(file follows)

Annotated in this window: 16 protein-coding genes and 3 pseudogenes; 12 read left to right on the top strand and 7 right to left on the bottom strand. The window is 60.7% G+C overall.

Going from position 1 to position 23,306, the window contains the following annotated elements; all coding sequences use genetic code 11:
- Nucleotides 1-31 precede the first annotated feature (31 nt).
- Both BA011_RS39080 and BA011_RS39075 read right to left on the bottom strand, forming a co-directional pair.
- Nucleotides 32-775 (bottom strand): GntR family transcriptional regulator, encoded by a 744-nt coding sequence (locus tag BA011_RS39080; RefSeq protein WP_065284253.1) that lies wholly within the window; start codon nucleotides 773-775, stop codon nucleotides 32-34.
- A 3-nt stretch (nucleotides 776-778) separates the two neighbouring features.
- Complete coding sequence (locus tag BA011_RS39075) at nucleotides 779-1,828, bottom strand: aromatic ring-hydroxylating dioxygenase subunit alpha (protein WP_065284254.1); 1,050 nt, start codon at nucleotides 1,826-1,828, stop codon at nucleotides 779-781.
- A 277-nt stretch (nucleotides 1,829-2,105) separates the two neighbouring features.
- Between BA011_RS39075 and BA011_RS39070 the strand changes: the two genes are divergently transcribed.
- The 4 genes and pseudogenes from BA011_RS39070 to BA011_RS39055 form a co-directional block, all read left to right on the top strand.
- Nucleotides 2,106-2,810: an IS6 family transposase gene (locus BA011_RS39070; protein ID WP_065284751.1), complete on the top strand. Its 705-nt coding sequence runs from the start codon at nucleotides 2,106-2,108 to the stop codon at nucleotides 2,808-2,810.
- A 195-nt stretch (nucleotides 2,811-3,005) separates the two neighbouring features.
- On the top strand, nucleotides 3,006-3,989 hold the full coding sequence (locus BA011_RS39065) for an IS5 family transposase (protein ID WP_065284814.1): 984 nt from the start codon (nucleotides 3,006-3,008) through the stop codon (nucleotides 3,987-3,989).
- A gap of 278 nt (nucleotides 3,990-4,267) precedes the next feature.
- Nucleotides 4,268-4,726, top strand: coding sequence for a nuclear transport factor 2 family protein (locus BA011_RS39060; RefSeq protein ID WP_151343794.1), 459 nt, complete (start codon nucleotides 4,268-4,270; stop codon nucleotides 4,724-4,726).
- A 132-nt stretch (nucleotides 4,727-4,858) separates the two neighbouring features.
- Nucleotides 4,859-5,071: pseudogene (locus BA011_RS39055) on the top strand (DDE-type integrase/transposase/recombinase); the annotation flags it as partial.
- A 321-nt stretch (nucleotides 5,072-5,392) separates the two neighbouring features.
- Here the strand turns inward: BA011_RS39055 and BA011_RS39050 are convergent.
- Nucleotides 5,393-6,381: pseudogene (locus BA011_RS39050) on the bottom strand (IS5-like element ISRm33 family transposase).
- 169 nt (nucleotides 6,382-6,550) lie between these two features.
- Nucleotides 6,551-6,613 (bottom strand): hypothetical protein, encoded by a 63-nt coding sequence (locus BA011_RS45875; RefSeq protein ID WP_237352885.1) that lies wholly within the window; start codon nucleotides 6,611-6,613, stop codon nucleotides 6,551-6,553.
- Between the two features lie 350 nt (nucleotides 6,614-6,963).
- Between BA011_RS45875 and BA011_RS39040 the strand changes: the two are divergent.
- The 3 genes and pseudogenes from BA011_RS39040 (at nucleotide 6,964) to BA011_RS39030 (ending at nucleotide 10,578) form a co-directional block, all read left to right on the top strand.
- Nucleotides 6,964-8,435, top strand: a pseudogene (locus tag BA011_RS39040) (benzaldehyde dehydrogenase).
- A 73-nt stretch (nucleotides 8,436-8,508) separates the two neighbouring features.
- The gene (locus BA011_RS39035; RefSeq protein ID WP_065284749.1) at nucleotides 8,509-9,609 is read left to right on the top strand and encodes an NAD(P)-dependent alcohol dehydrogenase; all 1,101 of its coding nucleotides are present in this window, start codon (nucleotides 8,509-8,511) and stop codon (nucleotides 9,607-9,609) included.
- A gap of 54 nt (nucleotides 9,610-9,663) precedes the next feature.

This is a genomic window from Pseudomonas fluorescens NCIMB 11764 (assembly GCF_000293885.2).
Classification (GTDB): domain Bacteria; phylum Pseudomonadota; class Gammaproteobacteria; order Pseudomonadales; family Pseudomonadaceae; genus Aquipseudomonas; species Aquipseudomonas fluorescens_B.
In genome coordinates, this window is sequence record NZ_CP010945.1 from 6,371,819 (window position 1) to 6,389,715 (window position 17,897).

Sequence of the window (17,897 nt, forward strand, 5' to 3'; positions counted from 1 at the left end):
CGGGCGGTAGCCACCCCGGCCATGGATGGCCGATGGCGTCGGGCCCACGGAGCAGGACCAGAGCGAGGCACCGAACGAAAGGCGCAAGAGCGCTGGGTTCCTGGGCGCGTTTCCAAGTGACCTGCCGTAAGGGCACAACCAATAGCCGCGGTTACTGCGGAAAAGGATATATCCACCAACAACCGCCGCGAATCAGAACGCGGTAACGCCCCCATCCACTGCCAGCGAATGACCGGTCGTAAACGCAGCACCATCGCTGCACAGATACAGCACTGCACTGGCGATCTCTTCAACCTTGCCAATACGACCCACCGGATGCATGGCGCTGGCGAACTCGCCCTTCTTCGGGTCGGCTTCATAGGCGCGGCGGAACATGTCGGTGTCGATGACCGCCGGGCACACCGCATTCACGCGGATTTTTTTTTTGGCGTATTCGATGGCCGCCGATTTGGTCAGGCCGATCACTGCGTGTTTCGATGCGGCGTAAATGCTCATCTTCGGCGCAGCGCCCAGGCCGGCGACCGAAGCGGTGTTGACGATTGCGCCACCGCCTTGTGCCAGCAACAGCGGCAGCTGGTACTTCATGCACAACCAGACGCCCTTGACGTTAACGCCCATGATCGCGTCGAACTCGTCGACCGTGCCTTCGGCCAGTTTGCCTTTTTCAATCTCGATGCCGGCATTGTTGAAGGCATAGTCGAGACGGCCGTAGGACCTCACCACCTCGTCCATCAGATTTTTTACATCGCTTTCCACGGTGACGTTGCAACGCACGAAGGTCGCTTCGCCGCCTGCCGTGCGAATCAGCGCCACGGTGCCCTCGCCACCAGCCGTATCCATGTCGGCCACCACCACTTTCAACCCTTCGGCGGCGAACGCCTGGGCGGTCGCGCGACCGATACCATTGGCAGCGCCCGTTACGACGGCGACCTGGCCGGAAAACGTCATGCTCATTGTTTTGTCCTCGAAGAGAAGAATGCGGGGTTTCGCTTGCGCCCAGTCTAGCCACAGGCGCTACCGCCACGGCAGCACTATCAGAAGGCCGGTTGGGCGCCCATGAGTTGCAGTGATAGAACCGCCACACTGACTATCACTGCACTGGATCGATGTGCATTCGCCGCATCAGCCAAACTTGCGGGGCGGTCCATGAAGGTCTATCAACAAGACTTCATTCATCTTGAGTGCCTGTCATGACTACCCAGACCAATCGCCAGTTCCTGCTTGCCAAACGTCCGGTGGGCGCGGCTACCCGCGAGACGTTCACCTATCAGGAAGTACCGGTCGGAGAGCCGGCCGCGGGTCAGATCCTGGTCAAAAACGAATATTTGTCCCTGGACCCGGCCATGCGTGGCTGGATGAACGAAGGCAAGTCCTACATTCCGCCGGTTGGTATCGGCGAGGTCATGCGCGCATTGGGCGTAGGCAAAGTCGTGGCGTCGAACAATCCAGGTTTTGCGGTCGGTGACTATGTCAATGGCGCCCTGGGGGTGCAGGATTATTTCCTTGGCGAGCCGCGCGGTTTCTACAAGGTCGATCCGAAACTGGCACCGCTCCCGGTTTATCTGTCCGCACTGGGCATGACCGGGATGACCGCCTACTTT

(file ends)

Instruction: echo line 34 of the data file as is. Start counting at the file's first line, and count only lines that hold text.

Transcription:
CGGGCGGTAGCCACCCCGGCCATGGATGGCCGATGGCGTCGGGCCCACGGAGCAGGACCAGAGCGAGGCACCGAACGAAAGGCGCAAGAGCGCTGGGTTCCTGGGCGCGTTTCCAAGTGACCTGCCGTAAGGGCACAACCAATAGCCGCGGTTACTGCGGAAAAGGATATATCCACCAACAACCGCCGCGAATCAGAACGCGGTAACGCCCCCATCCACTGCCAGCGAATGACCGGTCGTAAACGCAGCACCATCGCTGCACAGATACAGCACTGCACTGGCGATCTCTTCAACCTTGCCAATACGACCCACCGGATGCATGGCGCTGGCGAACTCGCCCTTCTTCGGGTCGGCTTCATAGGCGCGGCGGAACATGTCGGTGTCGATGACCGCCGGGCACACCGCATTCACGCGGATTTTTTTTTTGGCGTATTCGATGGCCGCCGATTTGGTCAGGCCGATCACTGCGTGTTTCGATGCGGCGTAAATGCTCATCTTCGGCGCAGCGCCCAGGCCGGCGACCGAAGCGGTGTTGACGATTGCGCCACCGCCTTGTGCCAGCAACAGCGGCAGCTGGTACTTCATGCACAACCAGACGCCCTTGACGTTAACGCCCATGATCGCGTCGAACTCGTCGACCGTGCCTTCGGCCAGTTTGCCTTTTTCAATCTCGATGCCGGCATTGTTGAAGGCATAGTCGAGACGGCCGTAGGACCTCACCACCTCGTCCATCAGATTTTTTACATCGCTTTCCACGGTGACGTTGCAACGCACGAAGGTCGCTTCGCCGCCTGCCGTGCGAATCAGCGCCACGGTGCCCTCGCCACCAGCCGTATCCATGTCGGCCACCACCACTTTCAACCCTTCGGCGGCGAACGCCTGGGCGGTCGCGCGACCGATACCATTGGCAGCGCCCGTTACGACGGCGACCTGGCCGGAAAACGTCATGCTCATTGTTTTGTCCTCGAAGAGAAGAATGCGGGGTTTCGCTTGCGCCCAGTCTAGCCACAGGCGCTACCGCCACGGCAGCACTATCAGAAGGCCGGTTGGGCGCCCATGAGTTGCAGTGATAGAACCGCCACACTGACTATCACTGCACTGGATCGATGTGCATTCGCCGCATCAGCCAAACTTGCGGGGCGGTCCATGAAGGTCTATCAACAAGACTTCATTCATCTTGAGTGCCTGTCATGACTACCCAGACCAATCGCCAGTTCCTGCTTGCCAAACGTCCGGTGGGCGCGGCTACCCGCGAGACGTTCACCTATCAGGAAGTACCGGTCGGAGAGCCGGCCGCGGGTCAGATCCTGGTCAAAAACGAATATTTGTCCCTGGACCCGGCCATGCGTGGCTGGATGAACGAAGGCAAGTCCTACATTCCGCCGGTTGGTATCGGCGAGGTCATGCGCGCATTGGGCGTAGGCAAAGTCGTGGCGTCGAACAATCCAGGTTTTGCGGTCGGTGACTATGTCAATGGCGCCCTGGGGGTGCAGGATTATTTCCTTGGCGAGCCGCGCGGTTTCTACAAGGTCGATCCGAAACTGGCACCGCTCCCGGTTTATCTGTCCGCACTGGGCATGACCGGGATGACCGCCTACTTT